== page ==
In My Kitchen – June 2014

I’m baaaaaaack!

And hopefully here to stay!

Its been a tough few months, this pregnancy has been so different to my first, any complaints or groans I made when I was pregnant with my daughter now in retrospect seem like mere exaggerations. I wish I bit my tongue!
At 27 weeks now, I am only just starting to eat things and have been enjoying the smells of food again. I hope this feeling lasts because it’s been a rough 6 months food wise.

There haven’t been too many cravings, more aversions than anything. I normally LOVE fish. Well apparently bub doesn’t so that’s a big no go. As are tomatoes.

Now as most Wogs would know, tomatoes are present in pretty much every dish! Whether they be in sauce form on a pizza, present in salads, or the base ingredient to a good stew or casserole.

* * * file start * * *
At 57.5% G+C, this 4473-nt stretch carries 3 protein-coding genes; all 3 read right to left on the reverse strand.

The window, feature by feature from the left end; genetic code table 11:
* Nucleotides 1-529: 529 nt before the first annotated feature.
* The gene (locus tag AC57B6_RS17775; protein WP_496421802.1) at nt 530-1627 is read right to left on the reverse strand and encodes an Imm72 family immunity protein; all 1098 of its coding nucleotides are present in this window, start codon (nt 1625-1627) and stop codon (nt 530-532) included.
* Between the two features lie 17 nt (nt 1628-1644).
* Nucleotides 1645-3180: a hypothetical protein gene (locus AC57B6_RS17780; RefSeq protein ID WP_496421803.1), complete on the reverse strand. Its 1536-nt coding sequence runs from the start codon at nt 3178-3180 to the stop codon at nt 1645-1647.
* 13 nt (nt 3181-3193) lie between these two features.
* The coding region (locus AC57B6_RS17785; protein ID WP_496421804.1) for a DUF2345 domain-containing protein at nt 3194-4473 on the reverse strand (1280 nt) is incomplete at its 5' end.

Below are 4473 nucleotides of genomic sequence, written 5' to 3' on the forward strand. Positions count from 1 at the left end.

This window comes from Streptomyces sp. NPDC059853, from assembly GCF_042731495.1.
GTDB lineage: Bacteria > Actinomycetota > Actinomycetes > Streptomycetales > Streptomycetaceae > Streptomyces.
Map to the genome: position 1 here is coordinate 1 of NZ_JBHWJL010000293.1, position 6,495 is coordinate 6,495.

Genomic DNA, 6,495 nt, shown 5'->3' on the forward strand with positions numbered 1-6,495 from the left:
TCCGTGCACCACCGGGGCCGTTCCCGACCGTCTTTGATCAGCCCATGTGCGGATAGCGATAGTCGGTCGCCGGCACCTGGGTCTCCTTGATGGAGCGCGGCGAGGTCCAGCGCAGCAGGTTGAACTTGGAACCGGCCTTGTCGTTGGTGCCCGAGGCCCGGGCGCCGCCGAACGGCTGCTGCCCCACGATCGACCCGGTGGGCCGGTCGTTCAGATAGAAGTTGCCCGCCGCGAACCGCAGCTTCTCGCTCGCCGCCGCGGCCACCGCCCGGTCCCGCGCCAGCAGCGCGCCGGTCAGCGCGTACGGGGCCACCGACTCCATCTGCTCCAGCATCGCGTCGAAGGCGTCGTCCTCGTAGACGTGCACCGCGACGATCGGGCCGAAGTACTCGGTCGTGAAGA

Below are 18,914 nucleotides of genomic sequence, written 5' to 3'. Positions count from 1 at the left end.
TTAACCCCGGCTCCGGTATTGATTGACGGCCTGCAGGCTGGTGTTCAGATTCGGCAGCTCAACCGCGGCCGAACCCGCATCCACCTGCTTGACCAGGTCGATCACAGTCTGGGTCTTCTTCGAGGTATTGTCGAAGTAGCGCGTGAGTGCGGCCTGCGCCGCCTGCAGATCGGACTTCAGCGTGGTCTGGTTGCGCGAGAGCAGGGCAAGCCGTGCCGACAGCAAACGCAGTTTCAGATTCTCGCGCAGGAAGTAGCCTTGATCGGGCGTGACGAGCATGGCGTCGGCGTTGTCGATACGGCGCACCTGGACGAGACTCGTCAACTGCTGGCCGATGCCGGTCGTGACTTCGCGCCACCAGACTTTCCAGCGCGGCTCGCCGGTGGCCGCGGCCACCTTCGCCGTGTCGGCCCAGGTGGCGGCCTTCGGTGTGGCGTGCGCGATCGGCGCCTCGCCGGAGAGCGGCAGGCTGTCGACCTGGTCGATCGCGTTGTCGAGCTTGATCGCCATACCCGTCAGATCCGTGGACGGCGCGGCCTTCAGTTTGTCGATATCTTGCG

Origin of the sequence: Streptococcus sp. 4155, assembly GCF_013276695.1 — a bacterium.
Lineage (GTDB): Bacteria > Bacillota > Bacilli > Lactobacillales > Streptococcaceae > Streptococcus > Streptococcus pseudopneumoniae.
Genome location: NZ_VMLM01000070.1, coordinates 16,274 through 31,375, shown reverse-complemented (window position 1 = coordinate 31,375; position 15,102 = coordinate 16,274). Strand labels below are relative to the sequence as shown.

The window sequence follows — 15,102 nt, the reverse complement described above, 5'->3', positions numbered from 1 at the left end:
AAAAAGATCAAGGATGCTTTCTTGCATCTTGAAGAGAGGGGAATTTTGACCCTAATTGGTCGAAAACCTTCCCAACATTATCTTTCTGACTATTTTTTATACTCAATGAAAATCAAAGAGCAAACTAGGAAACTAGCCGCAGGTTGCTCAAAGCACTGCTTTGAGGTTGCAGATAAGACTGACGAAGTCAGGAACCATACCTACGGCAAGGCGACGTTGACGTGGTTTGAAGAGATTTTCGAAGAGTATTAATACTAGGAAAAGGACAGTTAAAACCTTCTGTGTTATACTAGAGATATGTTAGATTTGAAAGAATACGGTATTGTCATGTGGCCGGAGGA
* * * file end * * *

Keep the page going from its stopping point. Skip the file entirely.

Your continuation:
So we’ve been enjoying meat and three veg for dinner pretty much every night. My husband groaned the other day and said ‘oh pub food again’. Yes honey, pub food. Then I reminded him that men aren’t the ones pushing watermelons out of their penises so he should just shut up and eat what I make. He quietly dug into his meal and claimed it to be the best meal ever.

I digress.

Its June, it’s a fresh start, a fresh season, and I’m feeling better. So good to be back and can’t wait to catch up on the blogosphere.

In My kitchen this month: Fresh Pink Lady apples, picked from the orchard.
We took a day trip to Bilpin and visited Pine Crest Orchard so our fridge is full of delicious apples picked straight from the orchard. At only $3.50 per kilo, the price is a steal compared to the $5 I often see at the markets or grocers. And you can’t beat biting into a fresh crunchy apple you’ve picked yourself.

pine crest apples Bilpin

In My kitchen – Is Easter Armenian Choreg.